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Shasha sauce

Shasha sauce recipe

One of the main reasons I signed up for an Amazon Prime account when I moved to Texas was to give myself an uninterrupted pipeline to Stadium Mustard, a revered brown mustard only available for sale in the Northeast Ohio area. Not only is this surprisingly addictive (and well-named) condiment in high demand at stadiums across the United States, it has even been flown by special request (with special packaging) on three separate shuttle missions. This stuff was liquid gold and I had just moved into virgin territory.

Texans proved eager for something other than the yellow mustard schwag they were accustomed too, and I was more than happy to give it to them. With easy access to an almost endless supply of product, a very profitable but ruthless mustard ring soon sprang up in my garage*. It was a short and mildly sweet ride to the top — until Shasha sauce hit the streets and the bottom fell out of the underground mustard trade.

Made from hot banana peppers, Shasha sauce spread like wildfire through a community raised from birth on jalapeños and five-alarm chili. Needing to have more information on my competition, I cooked myself up a small batch. That first bite is a rush of intense flavor — not just heat — and feels like all your taste receptors are firing at once. Tangy; sweet; sour; and spicy with a pleasing blast of fiery heat, it will take your mouth a minute to sort everything out. And then you’ll want more. And more. And more. It was yellow crack. I immediately realized I had a pantry packed with product that wasn’t going to go anywhere and I haven’t really opened a Stadium Mustard since. Burgers, bratwurst, hot dogs, pulled pork and chicken sandwiches are all transformed by this amazing sauce, so if you only buy one jarred condiment under a bridge this year, make it this the one.

After making more than my fair share of Shasha sauce, I eventually decided I liked the somewhat brighter, fresher-tasting sauce that resulted from blending the jarred and fresh peppers together. On occasion, I’ve experimented with different amounts and ingredients: an extra tablespoon or so of the brine from the jarred banana peppers (inconclusive). Roasted garlic has made an appearance (a bit off) as have a few of the far more potent serrano peppers (too hot). I’ve even tried to combine it with Stadium Mustard in the Shasha sauce (don’t). Experiment on your own and see what you like best. If you hate it, I know a guy who get you some Stadium Mustard cheap.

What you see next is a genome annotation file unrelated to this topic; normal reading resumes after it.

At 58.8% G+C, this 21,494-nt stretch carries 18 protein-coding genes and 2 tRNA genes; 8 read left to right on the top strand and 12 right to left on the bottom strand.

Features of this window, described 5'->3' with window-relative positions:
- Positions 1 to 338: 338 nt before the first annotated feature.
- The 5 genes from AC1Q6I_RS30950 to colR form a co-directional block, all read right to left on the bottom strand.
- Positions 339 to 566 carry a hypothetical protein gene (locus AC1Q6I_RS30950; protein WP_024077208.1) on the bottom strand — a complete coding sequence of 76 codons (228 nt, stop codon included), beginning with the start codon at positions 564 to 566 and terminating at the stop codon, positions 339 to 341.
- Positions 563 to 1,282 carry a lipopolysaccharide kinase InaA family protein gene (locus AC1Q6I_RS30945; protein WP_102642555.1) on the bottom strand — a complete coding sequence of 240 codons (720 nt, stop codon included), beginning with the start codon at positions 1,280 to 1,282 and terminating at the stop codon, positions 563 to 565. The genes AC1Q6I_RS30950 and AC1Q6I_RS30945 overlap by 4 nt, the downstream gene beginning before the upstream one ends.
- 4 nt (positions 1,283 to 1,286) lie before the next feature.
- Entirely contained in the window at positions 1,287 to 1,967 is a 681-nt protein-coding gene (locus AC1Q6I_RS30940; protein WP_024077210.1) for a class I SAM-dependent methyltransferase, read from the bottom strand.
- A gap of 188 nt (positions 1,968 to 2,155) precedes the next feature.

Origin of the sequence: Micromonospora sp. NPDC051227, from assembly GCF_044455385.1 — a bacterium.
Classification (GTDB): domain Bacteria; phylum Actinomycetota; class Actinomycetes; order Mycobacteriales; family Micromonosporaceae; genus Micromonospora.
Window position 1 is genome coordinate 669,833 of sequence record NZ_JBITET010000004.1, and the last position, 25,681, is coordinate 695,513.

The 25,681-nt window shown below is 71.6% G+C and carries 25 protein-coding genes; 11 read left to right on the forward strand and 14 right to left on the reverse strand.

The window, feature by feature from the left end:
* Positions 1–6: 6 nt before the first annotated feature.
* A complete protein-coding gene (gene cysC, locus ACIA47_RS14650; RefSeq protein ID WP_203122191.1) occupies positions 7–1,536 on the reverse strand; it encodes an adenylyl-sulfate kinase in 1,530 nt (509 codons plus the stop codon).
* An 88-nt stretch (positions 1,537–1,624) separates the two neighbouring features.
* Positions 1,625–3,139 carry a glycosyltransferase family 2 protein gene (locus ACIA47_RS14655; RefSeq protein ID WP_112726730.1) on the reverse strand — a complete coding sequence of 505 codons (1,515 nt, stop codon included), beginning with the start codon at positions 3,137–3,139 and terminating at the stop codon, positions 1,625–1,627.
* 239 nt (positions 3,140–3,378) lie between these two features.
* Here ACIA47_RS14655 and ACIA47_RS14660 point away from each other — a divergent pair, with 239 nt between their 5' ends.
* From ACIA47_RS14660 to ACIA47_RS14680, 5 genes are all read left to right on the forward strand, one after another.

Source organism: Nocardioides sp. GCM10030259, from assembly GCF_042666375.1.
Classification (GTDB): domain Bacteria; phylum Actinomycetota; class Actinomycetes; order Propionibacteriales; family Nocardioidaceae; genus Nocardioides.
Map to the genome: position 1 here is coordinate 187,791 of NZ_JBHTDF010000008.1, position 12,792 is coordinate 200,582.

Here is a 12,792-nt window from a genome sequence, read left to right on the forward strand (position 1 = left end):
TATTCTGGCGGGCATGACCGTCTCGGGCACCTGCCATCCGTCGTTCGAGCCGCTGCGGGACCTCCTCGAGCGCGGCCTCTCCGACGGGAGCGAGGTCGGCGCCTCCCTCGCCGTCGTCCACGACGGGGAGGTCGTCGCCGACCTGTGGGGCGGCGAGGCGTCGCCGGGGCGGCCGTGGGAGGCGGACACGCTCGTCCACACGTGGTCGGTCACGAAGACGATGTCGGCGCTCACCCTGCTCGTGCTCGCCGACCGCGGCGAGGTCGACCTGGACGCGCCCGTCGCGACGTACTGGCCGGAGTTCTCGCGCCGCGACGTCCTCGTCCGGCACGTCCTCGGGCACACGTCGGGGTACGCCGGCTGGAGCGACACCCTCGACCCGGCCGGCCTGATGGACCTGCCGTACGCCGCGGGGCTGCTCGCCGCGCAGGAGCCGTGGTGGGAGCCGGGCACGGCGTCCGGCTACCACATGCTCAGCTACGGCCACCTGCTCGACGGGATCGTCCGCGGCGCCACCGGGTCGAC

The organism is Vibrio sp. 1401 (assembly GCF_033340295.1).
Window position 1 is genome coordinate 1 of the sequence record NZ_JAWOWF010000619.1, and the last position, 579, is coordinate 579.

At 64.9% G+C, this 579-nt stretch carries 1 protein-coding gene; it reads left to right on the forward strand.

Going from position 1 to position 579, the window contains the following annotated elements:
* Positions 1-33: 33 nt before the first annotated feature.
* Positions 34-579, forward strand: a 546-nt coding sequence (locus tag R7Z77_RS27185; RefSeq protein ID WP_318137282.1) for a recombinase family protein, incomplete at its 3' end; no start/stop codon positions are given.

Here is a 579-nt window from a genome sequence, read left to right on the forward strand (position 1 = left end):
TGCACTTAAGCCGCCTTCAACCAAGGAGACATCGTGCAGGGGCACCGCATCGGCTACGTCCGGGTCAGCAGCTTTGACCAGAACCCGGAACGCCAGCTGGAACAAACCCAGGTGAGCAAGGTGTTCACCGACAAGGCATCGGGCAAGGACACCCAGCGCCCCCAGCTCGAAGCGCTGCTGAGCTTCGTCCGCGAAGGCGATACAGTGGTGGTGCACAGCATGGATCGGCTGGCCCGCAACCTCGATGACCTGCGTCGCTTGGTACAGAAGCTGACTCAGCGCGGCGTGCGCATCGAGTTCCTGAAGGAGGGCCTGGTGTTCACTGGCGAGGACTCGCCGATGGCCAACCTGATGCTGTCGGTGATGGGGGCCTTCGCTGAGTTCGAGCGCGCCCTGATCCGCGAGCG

Adapted (slightly) from Michael Symon’s recipe for shasha sauce.

*I haven’t actually done anything morally questionable with any condiment anywhere at anytime to anyone except that one time at Arby’s which was only half my fault.

Image: ForkingSpoon



Shasha sauce recipe

Yields16 Servings

A slightly altered recipe for Michael Symon's legendary Shasha sauce that is made with a blend of jarred and fresh banana peppers for a fresher taste.

Prep Time10 minsCook Time50 minsTotal Time1 hr

Ingredients

 6 ounces sliced banana peppers (about 1/2 a typical jar)
 2 fresh banana peppers, roughly chopped
 2 cloves garlic
 ½ cup yellow mustard
 ½ cup white vinegar
 ¼ cup sugar
 1 tablespoon flour
 ¼ cup water

Instructions

1

Puree the sauce ingredients
In a blender or food processor, puree the jarred peppers, fresh peppers, garlic, mustard and vinegar until the texture is smooth. Removing the ribs and seeds from the fresh peppers will lower the heat of the sauce and result in a slightly smoother texture. Optionally, you can also add 1 tablespoon of the jarred banana pepper brine to the blender as well.

2

Cook the sauce
In a large nonreactive saucepan over high heat, add the sugar to the pepper puree and bring to a boil. Reduce the heat and simmer for 30 minutes.

3

Finish the sauce
In a small bowl, whisk together the flour and the water to make a smooth paste. Whisk the paste into the pepper puree and simmer for an additional 20 minutes, stirring frequently until the sauce thickens to the desired consistency. Let the sauce cool, and transfer to nonreactive containers (Mason jars are ideal). Store the sauce in an airtight container in the refrigerator for up to 1 month.


Notes

Shasha sauce shouldn't be confused with sha cha sauce which is an Asian/Polynesian condiment that is also made with garlic and chilis but with the addition of soybean oil, shallots, brill fish and dried shrimp.

Ingredients

 6 ounces sliced banana peppers (about 1/2 a typical jar)
 2 fresh banana peppers, roughly chopped
 2 cloves garlic
 ½ cup yellow mustard
 ½ cup white vinegar
 ¼ cup sugar
 1 tablespoon flour
 ¼ cup water

Directions

1

Puree the sauce ingredients
In a blender or food processor, puree the jarred peppers, fresh peppers, garlic, mustard and vinegar until the texture is smooth. Removing the ribs and seeds from the fresh peppers will lower the heat of the sauce and result in a slightly smoother texture. Optionally, you can also add 1 tablespoon of the jarred banana pepper brine to the blender as well.

2

Cook the sauce
In a large nonreactive saucepan over high heat, add the sugar to the pepper puree and bring to a boil. Reduce the heat and simmer for 30 minutes.

3

Finish the sauce
In a small bowl, whisk together the flour and the water to make a smooth paste. Whisk the paste into the pepper puree and simmer for an additional 20 minutes, stirring frequently until the sauce thickens to the desired consistency. Let the sauce cool, and transfer to nonreactive containers (Mason jars are ideal). Store the sauce in an airtight container in the refrigerator for up to 1 month.

Shasha sauce


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